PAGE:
(Sept. 6, 2019) Tuesday night’s Ocean City Council meeting began with a somber tribute to one of the city’s most respected figures, Guy R. Ayers III, who died at his home last Saturday, Aug. 31.
“These chambers seem a little empty tonight,” Mayor Rick Meehan said. “This is the first time in 37 years that we’ve held a meeting, and Guy Ayres has not been the city solicitor for the Town of Ocean City.”
Although Ayres took up the mantle of city solicitor 37 years ago, his service to the city began even earlier, on Sept. 18, 1978, when the residents of Ocean City elected him as a member of City Council.
Meehan described Ayres as fiercely loyal to his civic responsibility — a quality that even his opponents found commendable.
“Even when [people] were in opposition or disagreement with Guy, when they walked away, they respected his opinion and his approach,” Meehan said. “Guy Ayres was truly everything you could ask for in a city solicitor.”
Meehan also credited Ayres for practically writing the city’s codebook, and said that Ayres’ memory and ability to recall information was unrivaled.
Ayres’ legacy would live on, Meehan said, as council members would continue to rely on the decades of wisdom Ayres shared with his local government and peers.
“We certainly lost something as a town government and as a community, with the passing of Guy Ayres, but what I know is… he will never be forgotten, and we will … reference the city solicitor, Guy Ayres, on many occasions.”
One of the most notable accomplishments of the City Council during Guy Ayres’ time of service as a council member continues to resonate through City Hall today — the institution of the city council/city manager form of government in 1981 and the transfer of authority from the mayor’s office to the council.
The council at that time consisted of Ayres, Granville Trimper, George Feehley, Hale Harrison, Lee Duggan, Thelma Conner and Bernard Deutch, and it was they who challenged the authority of then-Mayor Harry Kelley, who until then was the town’s chief executive.
One of Mr. Ayres’ more famous traits as solicitor was how he often responded when questions were posed to him involving matters of municipal law.
Such inquiries, frequently asked in the form of “Guy, can we do that?” were met with a long gaze and an extended period of silence as he weighed the merits of the situation and the law before issuing his advice. That pause and deliberation lent a gravity to his counsel that the mayor, council and other city officials seldom ignored.
As former City Clerk Carol Jacobs said this week, “For some 23 years, I turned to Guy for legal guidance on many aspects of the City Clerk’s Office, elections, ordinances, charter amendments, street performers, public information requests and on and on. He never let me down, a little pause sometimes before answering, but he always got it right.”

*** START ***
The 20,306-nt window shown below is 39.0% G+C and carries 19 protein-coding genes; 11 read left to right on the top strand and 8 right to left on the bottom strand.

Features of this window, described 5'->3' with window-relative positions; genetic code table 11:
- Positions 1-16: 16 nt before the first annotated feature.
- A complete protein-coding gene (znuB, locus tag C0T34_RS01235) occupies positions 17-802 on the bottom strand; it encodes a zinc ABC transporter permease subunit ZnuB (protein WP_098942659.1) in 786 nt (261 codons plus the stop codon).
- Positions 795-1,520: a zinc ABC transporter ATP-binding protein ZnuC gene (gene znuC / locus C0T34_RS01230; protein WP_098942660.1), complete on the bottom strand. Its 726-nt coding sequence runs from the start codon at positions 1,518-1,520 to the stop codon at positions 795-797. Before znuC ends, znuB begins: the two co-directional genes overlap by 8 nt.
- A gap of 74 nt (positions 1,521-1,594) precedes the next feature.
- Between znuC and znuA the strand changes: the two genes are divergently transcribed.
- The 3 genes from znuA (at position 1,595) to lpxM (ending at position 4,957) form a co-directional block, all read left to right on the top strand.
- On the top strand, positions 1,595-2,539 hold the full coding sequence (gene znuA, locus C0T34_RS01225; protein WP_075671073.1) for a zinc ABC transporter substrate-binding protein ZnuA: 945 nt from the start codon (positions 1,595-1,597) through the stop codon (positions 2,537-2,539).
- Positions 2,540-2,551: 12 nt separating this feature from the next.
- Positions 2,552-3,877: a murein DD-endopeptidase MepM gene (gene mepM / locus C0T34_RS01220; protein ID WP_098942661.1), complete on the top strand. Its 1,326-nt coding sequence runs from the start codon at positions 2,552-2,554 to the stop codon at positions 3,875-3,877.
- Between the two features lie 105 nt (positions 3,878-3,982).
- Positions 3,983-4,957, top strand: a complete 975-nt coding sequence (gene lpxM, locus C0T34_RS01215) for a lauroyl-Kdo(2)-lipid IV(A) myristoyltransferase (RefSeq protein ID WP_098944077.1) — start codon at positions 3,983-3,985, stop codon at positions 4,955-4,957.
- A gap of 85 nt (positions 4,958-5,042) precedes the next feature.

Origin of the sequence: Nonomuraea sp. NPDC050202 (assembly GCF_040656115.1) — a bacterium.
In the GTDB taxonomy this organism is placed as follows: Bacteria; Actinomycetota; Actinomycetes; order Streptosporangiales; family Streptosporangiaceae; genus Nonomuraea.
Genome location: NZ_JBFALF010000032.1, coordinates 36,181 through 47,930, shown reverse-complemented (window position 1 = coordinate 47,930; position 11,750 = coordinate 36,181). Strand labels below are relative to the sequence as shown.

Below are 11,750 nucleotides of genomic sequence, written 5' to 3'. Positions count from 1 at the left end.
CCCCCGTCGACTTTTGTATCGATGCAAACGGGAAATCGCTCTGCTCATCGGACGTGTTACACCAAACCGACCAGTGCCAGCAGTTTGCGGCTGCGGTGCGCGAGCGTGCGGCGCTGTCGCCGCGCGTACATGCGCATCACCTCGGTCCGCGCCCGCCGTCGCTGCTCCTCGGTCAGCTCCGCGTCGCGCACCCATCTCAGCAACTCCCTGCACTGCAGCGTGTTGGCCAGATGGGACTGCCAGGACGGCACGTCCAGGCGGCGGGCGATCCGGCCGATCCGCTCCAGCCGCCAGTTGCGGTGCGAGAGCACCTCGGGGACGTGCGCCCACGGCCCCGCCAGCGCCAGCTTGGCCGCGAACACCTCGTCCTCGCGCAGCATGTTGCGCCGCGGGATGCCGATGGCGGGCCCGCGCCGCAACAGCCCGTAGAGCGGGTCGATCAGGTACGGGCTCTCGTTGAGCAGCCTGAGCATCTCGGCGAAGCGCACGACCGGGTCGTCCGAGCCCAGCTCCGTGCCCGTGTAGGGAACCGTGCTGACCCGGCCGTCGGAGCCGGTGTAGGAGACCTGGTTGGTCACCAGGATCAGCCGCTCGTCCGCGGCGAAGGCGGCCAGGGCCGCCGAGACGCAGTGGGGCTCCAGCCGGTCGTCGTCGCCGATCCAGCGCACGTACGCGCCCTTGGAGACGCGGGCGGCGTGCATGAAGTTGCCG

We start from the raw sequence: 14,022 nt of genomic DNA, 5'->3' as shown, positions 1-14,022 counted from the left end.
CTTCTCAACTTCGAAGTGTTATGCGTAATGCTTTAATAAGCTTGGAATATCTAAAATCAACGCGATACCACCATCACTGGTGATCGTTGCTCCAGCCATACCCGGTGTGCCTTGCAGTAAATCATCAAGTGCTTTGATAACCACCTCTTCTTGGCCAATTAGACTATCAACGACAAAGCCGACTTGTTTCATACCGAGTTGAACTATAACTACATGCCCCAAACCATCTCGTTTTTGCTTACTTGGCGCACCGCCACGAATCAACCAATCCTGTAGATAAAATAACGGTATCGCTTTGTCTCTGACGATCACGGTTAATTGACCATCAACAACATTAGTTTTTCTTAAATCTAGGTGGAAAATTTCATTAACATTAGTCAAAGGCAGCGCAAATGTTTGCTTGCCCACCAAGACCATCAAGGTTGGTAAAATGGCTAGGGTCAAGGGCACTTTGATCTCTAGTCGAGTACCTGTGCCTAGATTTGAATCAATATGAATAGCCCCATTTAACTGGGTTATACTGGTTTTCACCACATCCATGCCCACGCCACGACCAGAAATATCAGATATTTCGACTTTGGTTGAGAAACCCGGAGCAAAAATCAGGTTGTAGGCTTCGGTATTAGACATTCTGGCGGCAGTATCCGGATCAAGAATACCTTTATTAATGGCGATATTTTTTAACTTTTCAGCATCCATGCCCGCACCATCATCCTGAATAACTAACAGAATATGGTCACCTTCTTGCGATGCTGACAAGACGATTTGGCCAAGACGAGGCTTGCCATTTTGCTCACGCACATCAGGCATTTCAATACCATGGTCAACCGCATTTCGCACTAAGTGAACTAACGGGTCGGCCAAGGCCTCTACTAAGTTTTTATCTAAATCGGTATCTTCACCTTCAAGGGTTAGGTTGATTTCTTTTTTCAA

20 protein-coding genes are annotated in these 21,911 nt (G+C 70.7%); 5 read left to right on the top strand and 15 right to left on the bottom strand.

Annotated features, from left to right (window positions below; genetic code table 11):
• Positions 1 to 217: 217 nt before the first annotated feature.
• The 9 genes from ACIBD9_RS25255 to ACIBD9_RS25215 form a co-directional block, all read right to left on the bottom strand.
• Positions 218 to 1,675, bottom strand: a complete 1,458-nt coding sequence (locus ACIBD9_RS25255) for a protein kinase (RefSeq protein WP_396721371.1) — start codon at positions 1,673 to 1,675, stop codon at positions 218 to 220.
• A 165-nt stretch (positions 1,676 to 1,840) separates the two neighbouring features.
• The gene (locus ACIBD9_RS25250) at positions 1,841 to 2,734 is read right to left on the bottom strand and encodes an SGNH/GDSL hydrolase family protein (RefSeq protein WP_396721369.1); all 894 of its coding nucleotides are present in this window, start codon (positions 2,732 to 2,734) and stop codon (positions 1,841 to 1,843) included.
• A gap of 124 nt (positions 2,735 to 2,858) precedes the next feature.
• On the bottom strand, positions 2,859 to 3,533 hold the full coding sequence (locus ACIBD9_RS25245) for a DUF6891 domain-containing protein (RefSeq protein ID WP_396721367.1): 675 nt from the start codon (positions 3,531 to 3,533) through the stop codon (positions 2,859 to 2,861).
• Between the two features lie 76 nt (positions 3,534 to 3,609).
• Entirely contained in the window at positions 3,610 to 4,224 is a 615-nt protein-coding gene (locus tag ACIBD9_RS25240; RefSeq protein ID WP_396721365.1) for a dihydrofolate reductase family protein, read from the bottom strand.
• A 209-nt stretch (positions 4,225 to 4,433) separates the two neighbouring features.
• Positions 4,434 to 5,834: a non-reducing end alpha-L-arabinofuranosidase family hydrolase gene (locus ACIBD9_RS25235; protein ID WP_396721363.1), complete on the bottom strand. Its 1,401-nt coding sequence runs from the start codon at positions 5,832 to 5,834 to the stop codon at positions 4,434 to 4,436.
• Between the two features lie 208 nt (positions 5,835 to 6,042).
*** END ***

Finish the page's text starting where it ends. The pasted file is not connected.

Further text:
Not much of a talker just for the sake of talking, Ayres found himself one time driving back from Annapolis with then-Councilwoman Nancy Howard, who was admittedly in awe of him.
Her telling of the story is she began talking out of nervousness, and continued to talk for miles, while Ayres drove silently. Finally, Ayres interrupted her chatter, she recalled, as he turned toward her and said, “I like you, all right? Now stop talking.”
City Councilman Dennis Dare served in city government with Guy Ayres as long as and maybe longer than anyone.
“Guy served on the City Council for one term beginning in 1978. He resigned in 1982 to become city solicitor, about six months before I was appointed city engineer in the fall of 1982. During his time in office, he participated in two bold actions that shaped the Town of Ocean City forever.
“ The first was the purchase of Playland, an abandoned amusement park between 65th and 66th Street that spanned from Coastal Highway west to the bay. Up until then, city services were provided from areas in the downtown and West Ocean City.
“That was fine then, but the town had recently expanded the city limits all the way to the Delaware line, so the future was going to require many more city services over the 10-mile island.
“The purchase of Playland provided a centralized location for many of those services, resulting in reduced costs and reduced response times. Today, the parcel is home to the Public Safety Complex that houses the OC Police Department, 911 Center, District Court, etc., and an extensive public works complex that provides and maintains the city’s comprehensive infrastructure.
“The second major purchase was at 125th Street and the bay. A developer had violated the federal wetland laws. Resolution in U.S. District Court resulted in the City Council purchasing the property from the developer and restoring the damaged wetlands. Today, we know that parcel as Northside Park, home to our Recreation and Parks Department.
“These two actions in Guy’s short time on the City Council has allowed the town to grow and prosper for more than 40 years and on into the future.”